The Professional Lighting Design Convention or PLDC is a biannual conference for practitioners within the architectural lighting industry. For 2015 PLDC is being held in Rome at the end of October, with around 70 presentations being given over three days. Two of these presentations will by Light Bureau team members, Paul Traynor Practice Priciple and Joe Vose Senior Designer are giving a join presentation, and Arve Olsen Co-Founder of Light Bureau Scandinavia is also presenting. As part of the build up to PLDC we were asked to take part in an interview through Twitter or a Twitterview, with Diamond Sponsor iGuzzini. The interview raised some really good points, and also gave a chance for people to get to know us, and Light Bureau better, so we wanted to publish the full interview in long form here.
iGuzzini: Great to have you with us this morning. Can you introduce your practice to our followers?
LB: We are a small, highly motivated team and we pride ourselves on being our resourceful creativity. Quality and effort go into everything we produce. We regard what we do as our craft
iGuzzini: What kind of #light do your clients look for?
LB: Clients don’t usually know what light they need, it’s our job to interpret that from their overall vision. But we never cut-and-paste our designs, all projects are unique
iGuzzini: Could you summarize your speech?
LB: The internet and computing is driving the next industrial revolution, so how can we as a profession prepare for that transition. We stand at a similar point to the music industry in the late 90’s, which spectacularly failed to adapt to MP3. I don’t want to see that happen to lighting
iGuzzini: Everybody knows that #LED’s changed the world of #lighting. What will be the future evolution of the lighting technologies?
LB: In a way i would argue that LEDs haven’t changed lighting much at all, so much effort has gone into making LEDs act like halogen. In terms of how we design, paradoxically we probably use more light as LED has become more efficient and cheaper. The internet of things is going to be particularly pivotal in the evolution of the lighting industry especially when combined with other emerging technologies such as machine learning and 3D printing.
iGuzzini: How do you approach a new project?
LB: Always with a strategy and never with an idea. We envision the outcome and then work backwards to a concept with open minds and enthusiasm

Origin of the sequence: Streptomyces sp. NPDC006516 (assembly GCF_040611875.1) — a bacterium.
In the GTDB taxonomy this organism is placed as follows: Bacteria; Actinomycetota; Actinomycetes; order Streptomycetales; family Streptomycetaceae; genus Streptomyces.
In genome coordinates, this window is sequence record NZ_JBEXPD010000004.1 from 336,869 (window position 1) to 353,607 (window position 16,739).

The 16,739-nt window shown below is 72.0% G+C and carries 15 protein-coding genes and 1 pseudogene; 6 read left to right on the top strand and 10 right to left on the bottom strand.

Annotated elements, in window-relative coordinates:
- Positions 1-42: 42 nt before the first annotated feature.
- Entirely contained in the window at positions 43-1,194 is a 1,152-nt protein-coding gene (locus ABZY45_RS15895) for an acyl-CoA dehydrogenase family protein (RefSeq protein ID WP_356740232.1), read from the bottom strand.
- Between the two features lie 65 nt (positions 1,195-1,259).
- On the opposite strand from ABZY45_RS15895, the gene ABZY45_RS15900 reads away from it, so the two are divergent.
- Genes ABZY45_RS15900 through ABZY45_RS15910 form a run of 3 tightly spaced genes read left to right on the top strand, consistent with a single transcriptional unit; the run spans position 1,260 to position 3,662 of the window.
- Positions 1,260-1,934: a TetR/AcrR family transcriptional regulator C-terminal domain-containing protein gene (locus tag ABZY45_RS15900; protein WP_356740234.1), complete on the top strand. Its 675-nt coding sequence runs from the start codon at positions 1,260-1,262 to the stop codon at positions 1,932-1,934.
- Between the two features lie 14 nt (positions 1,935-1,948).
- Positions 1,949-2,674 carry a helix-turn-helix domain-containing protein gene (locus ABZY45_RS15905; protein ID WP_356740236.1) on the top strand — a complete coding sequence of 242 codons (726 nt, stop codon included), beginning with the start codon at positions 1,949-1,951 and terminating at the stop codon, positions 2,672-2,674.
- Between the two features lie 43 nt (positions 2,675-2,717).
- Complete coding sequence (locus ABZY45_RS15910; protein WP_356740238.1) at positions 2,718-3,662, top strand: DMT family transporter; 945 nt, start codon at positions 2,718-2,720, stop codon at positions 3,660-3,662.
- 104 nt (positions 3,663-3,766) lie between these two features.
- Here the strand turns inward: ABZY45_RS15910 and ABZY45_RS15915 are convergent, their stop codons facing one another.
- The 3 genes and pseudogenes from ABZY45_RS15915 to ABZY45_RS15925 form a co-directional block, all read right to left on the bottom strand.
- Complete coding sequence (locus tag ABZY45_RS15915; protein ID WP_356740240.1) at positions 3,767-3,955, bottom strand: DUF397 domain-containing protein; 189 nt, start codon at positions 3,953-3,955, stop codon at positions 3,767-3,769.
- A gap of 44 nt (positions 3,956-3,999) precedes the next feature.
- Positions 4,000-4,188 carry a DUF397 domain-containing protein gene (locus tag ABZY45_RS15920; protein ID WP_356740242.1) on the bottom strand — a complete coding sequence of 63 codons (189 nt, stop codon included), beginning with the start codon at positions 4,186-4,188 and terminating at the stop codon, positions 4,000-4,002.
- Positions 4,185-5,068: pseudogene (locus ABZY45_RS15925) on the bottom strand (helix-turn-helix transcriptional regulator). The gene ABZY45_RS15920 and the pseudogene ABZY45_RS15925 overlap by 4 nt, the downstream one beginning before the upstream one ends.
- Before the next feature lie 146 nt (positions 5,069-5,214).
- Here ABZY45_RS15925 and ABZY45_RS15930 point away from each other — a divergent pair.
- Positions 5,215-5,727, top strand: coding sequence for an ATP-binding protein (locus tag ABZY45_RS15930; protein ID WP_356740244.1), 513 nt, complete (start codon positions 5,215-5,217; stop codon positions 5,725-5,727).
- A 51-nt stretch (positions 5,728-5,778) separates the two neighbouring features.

iGuzzini: What’s your favourite lighting project in the world?
LB: Cheesy though it may sound – everywhere, the world around us always changing according to season and time. It’s unpredictable and occasionally something exceptional can happen. As we often say every client and every project is unique, so the best light is heavily subjective. the harsh glow a kebab shop after a long night can be better than the warm glow of a 3 star resturant.
iGuzzini: What’s the importance of shadows and the balance of darkness and light in your work?
LB: If an architect/designer creates a low-key space, all dark surfaces, a lot of light can achieve nothing – so embrace the contrast conversely, a high-key space responds to even a fractional amount of light. We take our cues from the lead designer’s vision.
iGuzzini: Talking about #lighting and #architecture, what’s the first thing that comes to your mind when you hear #Rome?
PT: Aperol Spritz and Vespas
LB: Really though it’s the mastery of light in ecclesiastical architecture. We’re not particularly holy but we are unfailingly impressed by the emotion that this command of lighting produces in the churches and cathedrals. Rapturous!
Paul and Joe’s Twitterview was on 29/07/15 Arve’s Twitterview will be on 24/08/15. We wanted to collate all of the interview information in one place so this is part 1 and part 2 will follow after Arve’s interview in August. Check out the hashtag #iGTalk on Twitter to see information, and go to our Twitter page and follow @lightbureau